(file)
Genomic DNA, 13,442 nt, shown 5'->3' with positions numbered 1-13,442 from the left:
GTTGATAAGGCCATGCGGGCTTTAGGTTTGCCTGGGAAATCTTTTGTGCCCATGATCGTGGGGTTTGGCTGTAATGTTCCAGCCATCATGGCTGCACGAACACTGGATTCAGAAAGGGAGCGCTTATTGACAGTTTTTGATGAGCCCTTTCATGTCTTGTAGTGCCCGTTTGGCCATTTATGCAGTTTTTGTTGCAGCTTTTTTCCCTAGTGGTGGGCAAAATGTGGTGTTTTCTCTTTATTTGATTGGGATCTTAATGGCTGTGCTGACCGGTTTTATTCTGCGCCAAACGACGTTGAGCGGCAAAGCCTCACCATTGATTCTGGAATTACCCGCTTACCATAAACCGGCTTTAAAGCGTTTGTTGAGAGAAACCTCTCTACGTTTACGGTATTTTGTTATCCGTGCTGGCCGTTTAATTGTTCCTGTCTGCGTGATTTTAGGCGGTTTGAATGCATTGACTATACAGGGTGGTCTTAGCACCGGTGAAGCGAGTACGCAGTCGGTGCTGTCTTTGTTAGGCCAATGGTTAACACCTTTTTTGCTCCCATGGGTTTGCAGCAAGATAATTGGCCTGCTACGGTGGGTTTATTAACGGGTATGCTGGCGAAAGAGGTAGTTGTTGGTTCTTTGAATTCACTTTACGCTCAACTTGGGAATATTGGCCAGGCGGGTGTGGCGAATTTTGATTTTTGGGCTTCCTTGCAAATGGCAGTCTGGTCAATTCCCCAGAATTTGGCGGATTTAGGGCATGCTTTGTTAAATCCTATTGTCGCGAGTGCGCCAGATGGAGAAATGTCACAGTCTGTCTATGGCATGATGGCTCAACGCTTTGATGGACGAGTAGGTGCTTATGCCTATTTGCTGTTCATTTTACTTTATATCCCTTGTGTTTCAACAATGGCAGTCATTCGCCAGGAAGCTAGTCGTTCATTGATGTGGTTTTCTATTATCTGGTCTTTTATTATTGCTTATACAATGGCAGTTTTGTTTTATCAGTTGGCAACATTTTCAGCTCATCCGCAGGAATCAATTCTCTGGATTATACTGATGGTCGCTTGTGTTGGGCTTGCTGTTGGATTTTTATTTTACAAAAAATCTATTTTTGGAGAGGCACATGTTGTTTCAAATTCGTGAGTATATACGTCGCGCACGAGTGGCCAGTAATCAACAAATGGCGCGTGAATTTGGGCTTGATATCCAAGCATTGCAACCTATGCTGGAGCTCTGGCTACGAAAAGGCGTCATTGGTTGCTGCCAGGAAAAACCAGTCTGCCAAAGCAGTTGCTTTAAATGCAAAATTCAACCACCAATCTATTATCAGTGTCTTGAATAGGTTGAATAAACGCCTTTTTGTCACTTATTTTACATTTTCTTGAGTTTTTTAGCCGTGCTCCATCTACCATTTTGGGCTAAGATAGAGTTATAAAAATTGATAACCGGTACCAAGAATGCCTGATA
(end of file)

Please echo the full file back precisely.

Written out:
Genomic DNA, 13,442 nt, shown 5'->3' with positions numbered 1-13,442 from the left:
GTTGATAAGGCCATGCGGGCTTTAGGTTTGCCTGGGAAATCTTTTGTGCCCATGATCGTGGGGTTTGGCTGTAATGTTCCAGCCATCATGGCTGCACGAACACTGGATTCAGAAAGGGAGCGCTTATTGACAGTTTTTGATGAGCCCTTTCATGTCTTGTAGTGCCCGTTTGGCCATTTATGCAGTTTTTGTTGCAGCTTTTTTCCCTAGTGGTGGGCAAAATGTGGTGTTTTCTCTTTATTTGATTGGGATCTTAATGGCTGTGCTGACCGGTTTTATTCTGCGCCAAACGACGTTGAGCGGCAAAGCCTCACCATTGATTCTGGAATTACCCGCTTACCATAAACCGGCTTTAAAGCGTTTGTTGAGAGAAACCTCTCTACGTTTACGGTATTTTGTTATCCGTGCTGGCCGTTTAATTGTTCCTGTCTGCGTGATTTTAGGCGGTTTGAATGCATTGACTATACAGGGTGGTCTTAGCACCGGTGAAGCGAGTACGCAGTCGGTGCTGTCTTTGTTAGGCCAATGGTTAACACCTTTTTTGCTCCCATGGGTTTGCAGCAAGATAATTGGCCTGCTACGGTGGGTTTATTAACGGGTATGCTGGCGAAAGAGGTAGTTGTTGGTTCTTTGAATTCACTTTACGCTCAACTTGGGAATATTGGCCAGGCGGGTGTGGCGAATTTTGATTTTTGGGCTTCCTTGCAAATGGCAGTCTGGTCAATTCCCCAGAATTTGGCGGATTTAGGGCATGCTTTGTTAAATCCTATTGTCGCGAGTGCGCCAGATGGAGAAATGTCACAGTCTGTCTATGGCATGATGGCTCAACGCTTTGATGGACGAGTAGGTGCTTATGCCTATTTGCTGTTCATTTTACTTTATATCCCTTGTGTTTCAACAATGGCAGTCATTCGCCAGGAAGCTAGTCGTTCATTGATGTGGTTTTCTATTATCTGGTCTTTTATTATTGCTTATACAATGGCAGTTTTGTTTTATCAGTTGGCAACATTTTCAGCTCATCCGCAGGAATCAATTCTCTGGATTATACTGATGGTCGCTTGTGTTGGGCTTGCTGTTGGATTTTTATTTTACAAAAAATCTATTTTTGGAGAGGCACATGTTGTTTCAAATTCGTGAGTATATACGTCGCGCACGAGTGGCCAGTAATCAACAAATGGCGCGTGAATTTGGGCTTGATATCCAAGCATTGCAACCTATGCTGGAGCTCTGGCTACGAAAAGGCGTCATTGGTTGCTGCCAGGAAAAACCAGTCTGCCAAAGCAGTTGCTTTAAATGCAAAATTCAACCACCAATCTATTATCAGTGTCTTGAATAGGTTGAATAAACGCCTTTTTGTCACTTATTTTACATTTTCTTGAGTTTTTTAGCCGTGCTCCATCTACCATTTTGGGCTAAGATAGAGTTATAAAAATTGATAACCGGTACCAAGAATGCCTGATA